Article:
Did you know groundfishing, the catching of bottom-dwelling fish, dates back over 400 years when the first settlers arrived in New England? At one time, great fleets from Gloucester, New Bedford, and Boston sailed as far away as the Grand Banks of Newfoundland to fish for cod, haddock, redfish, and flounder.

At this time, Atlantic cod was the most prized of all groundfish because it was cheap, abundant, and easily dried and salted for long storage. By the early 18th century, cod was so central to the economy of New England that a wooden gold cod was hung from the ceiling of Boston City Hall.

Yet, while cod may be the most widely recognized of all groundfish, it was its cousin the haddock that had the greatest impact on the seafood industry. Most seafood up through the early 1900s was only sold fresh – it was haddock that became one of the first fish to be filleted and frozen for safe and easy transport, allowing consumers across the U.S. and Europe to enjoy its delicate white flake and sweet taste.

And if that wasn’t interesting enough, check out these fish facts about haddock:

  • Haddock (Melanogrammus aeglefinus) is a saltwater fish from the family Gadidae, which means “the true cods.” It is the only species in the monotypic genus Melanogrammus.
  • All haddock have a distinctive oval black blotch or “thumbprint,” sometimes called the "Devil's Thumbprint,” which sits between the lateral line that runs down its side and the pectoral fin.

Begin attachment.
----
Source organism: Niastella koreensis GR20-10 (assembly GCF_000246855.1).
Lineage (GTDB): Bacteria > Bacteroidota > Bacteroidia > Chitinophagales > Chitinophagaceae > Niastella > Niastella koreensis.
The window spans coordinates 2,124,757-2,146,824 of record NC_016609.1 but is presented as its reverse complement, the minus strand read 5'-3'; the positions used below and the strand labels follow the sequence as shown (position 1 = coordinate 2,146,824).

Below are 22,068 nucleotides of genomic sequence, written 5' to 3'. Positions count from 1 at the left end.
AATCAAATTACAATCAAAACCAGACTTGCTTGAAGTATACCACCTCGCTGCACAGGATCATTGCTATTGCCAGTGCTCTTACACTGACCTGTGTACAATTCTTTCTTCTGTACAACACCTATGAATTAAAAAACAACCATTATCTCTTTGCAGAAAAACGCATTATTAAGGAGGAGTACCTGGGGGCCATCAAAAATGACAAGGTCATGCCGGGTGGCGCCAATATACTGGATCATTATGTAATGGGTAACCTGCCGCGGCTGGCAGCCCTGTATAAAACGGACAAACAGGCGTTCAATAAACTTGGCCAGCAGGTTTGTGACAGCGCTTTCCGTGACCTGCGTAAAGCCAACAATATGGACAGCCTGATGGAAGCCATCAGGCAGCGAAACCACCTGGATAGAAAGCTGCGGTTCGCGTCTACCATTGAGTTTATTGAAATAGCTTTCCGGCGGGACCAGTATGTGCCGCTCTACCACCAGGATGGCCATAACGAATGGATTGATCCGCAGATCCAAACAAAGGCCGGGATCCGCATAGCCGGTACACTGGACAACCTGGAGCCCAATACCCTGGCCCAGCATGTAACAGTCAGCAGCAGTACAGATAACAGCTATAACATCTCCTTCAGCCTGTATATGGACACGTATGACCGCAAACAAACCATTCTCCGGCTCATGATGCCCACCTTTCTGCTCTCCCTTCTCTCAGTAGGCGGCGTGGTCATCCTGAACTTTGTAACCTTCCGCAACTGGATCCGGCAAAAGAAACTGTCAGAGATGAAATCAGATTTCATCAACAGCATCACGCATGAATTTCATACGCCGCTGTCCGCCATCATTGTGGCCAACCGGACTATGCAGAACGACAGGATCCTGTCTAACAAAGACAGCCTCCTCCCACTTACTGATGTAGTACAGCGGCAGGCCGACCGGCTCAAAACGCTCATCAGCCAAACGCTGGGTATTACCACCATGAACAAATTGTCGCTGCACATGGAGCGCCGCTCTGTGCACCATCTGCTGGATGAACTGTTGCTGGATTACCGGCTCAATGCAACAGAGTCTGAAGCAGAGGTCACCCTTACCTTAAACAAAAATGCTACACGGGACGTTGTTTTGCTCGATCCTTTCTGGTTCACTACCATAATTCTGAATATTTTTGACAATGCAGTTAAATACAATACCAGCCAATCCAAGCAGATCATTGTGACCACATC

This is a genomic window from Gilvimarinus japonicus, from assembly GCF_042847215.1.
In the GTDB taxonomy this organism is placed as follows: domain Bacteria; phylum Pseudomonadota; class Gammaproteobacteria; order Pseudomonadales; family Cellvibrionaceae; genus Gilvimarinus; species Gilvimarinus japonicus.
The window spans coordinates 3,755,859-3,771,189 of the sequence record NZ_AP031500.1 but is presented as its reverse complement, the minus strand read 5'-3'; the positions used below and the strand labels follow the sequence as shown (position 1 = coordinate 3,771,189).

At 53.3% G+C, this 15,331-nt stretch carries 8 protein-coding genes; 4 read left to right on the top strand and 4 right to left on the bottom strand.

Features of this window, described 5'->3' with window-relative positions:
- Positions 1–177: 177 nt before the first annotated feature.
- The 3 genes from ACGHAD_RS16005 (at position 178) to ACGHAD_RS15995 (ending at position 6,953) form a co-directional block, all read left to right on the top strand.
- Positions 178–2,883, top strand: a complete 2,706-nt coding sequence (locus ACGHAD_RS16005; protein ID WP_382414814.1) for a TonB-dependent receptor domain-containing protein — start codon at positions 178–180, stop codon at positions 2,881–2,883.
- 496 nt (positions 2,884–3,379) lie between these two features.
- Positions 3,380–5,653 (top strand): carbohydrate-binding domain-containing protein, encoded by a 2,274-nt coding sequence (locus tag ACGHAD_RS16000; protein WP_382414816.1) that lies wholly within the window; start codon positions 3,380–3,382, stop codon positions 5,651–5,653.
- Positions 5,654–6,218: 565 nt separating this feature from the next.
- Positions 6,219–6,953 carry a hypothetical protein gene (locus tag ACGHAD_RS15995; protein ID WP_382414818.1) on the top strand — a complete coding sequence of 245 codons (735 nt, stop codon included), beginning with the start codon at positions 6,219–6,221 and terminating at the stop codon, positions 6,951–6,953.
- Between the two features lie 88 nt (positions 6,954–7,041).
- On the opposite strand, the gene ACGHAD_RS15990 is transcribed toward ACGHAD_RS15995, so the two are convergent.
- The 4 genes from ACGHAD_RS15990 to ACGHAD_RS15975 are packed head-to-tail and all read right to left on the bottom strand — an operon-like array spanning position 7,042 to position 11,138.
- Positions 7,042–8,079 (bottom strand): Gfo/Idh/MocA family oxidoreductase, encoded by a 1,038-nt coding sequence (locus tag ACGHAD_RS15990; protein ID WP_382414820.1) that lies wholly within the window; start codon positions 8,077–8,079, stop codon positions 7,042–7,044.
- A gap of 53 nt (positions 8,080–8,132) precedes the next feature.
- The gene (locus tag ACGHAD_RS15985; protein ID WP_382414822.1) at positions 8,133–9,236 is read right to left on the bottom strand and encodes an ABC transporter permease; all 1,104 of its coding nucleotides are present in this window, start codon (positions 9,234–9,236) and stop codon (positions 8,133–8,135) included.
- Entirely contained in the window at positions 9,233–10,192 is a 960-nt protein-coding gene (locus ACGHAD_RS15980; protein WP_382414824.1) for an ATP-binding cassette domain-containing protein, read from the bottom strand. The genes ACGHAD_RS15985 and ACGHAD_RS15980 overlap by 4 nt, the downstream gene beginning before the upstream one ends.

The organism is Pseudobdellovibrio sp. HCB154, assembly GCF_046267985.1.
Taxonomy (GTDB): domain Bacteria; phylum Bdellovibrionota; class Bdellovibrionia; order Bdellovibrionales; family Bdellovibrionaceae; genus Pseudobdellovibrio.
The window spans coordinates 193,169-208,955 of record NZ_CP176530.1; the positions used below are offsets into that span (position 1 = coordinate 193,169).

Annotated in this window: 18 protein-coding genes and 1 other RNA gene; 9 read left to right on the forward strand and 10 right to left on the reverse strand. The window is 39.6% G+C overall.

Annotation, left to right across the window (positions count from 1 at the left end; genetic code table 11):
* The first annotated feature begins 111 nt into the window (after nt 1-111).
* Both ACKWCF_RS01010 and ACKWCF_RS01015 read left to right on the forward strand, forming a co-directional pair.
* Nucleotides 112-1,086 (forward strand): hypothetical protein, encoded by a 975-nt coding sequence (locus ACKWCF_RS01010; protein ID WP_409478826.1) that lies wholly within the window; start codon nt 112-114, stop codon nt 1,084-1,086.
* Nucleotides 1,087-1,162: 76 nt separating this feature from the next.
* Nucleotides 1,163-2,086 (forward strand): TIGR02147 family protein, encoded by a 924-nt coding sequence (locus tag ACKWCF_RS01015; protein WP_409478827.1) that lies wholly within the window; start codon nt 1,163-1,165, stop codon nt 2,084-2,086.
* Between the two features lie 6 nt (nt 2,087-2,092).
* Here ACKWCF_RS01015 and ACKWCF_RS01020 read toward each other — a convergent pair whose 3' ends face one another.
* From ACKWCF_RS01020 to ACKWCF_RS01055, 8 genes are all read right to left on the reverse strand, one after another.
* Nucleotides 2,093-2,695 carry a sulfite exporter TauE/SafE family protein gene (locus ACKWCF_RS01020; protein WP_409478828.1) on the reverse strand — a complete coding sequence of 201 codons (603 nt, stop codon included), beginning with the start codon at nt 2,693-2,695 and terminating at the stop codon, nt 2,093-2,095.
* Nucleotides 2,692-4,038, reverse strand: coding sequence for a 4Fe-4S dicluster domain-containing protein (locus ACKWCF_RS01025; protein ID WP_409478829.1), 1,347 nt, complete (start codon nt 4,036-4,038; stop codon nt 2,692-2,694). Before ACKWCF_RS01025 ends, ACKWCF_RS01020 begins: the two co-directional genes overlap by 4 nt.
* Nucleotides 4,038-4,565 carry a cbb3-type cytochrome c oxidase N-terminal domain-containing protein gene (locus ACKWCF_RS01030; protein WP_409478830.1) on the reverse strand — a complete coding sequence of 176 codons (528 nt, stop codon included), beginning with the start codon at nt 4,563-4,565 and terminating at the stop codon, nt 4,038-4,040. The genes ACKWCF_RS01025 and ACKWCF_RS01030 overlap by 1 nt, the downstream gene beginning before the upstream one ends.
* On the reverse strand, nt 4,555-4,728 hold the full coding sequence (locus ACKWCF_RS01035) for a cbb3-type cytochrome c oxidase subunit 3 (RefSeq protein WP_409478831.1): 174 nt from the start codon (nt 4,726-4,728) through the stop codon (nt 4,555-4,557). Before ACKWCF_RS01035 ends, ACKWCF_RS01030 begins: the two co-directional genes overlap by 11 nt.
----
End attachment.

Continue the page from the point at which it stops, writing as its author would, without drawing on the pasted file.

• As a bottom-dwelling fish, haddock can be found at depths between 130 and 1,500 feet, and can reach up to 3 feet in length and up to 7 pounds in weight. The largest haddock on record weighed 37 pounds.
  • Haddock can be found on both sides of the North Atlantic and spawn in New England between January and June on the eastern Georges Bank, to the east of the Nantucket Shoals, and along the Maine coast.

Haddock is extremely versatile and an excellent substitute in recipes for any mild, white fish. Though commonly breaded or battered for fish fries or in sandwiches, haddock can also be baked with bread crumbs (a New England favorite), broiled, poached, pan-fried, or grilled. It’s also a great source of lean, low-fat protein and is full of vitamins and minerals like B6, B12, and magnesium.

High demand and overfishing led to a perilous decline of the local haddock population in the early 1990s. However, thanks to careful guidance from the Massachusetts Division of Marine Fisheries and the New England Fishery Management Council, in collaboration with fishermen and industry leaders, the U.S. North Atlantic groundfish fishery is back and haddock are at their healthiest levels in over 25 years.

As one of the largest quota holders for New England haddock, Blue Harvest Fisheries is committed to protecting the health of our marine environment and local haddock fisheries. All of our haddock is harvested from MSC-certified fisheries in Georges Bank and the Gulf of Maine - wild-caught by Blue Harvest Fisheries crews and local fisherfolk who take great pride in the freshness and quality of their catch. Our haddock is then processed in our own SQF Level 3, direct offload processing facility in New Bedford, MA. Direct from sea to your table, Blue Harvest Fisheries haddock is available fresh or frozen in a variety of forms and pack sizes.